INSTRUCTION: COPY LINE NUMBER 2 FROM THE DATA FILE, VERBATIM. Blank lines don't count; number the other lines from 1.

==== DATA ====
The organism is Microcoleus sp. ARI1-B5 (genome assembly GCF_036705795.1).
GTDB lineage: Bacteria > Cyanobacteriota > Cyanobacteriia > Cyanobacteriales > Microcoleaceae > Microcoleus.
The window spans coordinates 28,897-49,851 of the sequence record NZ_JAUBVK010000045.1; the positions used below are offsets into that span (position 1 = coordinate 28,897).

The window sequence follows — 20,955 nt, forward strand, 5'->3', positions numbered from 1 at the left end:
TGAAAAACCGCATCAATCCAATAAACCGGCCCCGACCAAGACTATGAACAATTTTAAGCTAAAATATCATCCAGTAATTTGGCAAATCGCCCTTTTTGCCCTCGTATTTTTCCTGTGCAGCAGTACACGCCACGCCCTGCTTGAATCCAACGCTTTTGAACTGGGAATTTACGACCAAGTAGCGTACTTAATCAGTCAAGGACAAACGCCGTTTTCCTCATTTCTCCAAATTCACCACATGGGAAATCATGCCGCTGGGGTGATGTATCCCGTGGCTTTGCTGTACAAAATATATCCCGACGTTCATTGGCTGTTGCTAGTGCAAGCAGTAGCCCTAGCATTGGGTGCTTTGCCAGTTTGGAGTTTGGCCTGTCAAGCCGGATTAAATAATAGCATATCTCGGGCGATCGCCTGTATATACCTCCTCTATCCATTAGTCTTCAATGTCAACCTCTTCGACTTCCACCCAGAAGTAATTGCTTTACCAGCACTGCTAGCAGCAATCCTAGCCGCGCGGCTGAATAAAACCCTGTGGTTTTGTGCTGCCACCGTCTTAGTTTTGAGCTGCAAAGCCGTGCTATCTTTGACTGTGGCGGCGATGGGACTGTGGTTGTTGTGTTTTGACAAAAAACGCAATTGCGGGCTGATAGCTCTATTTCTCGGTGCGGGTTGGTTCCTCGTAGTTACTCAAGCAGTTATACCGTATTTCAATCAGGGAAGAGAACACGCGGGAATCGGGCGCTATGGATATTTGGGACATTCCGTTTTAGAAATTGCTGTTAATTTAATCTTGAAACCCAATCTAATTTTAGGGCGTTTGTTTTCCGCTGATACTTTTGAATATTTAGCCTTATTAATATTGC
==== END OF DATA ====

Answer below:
GTDB lineage: Bacteria > Cyanobacteriota > Cyanobacteriia > Cyanobacteriales > Microcoleaceae > Microcoleus.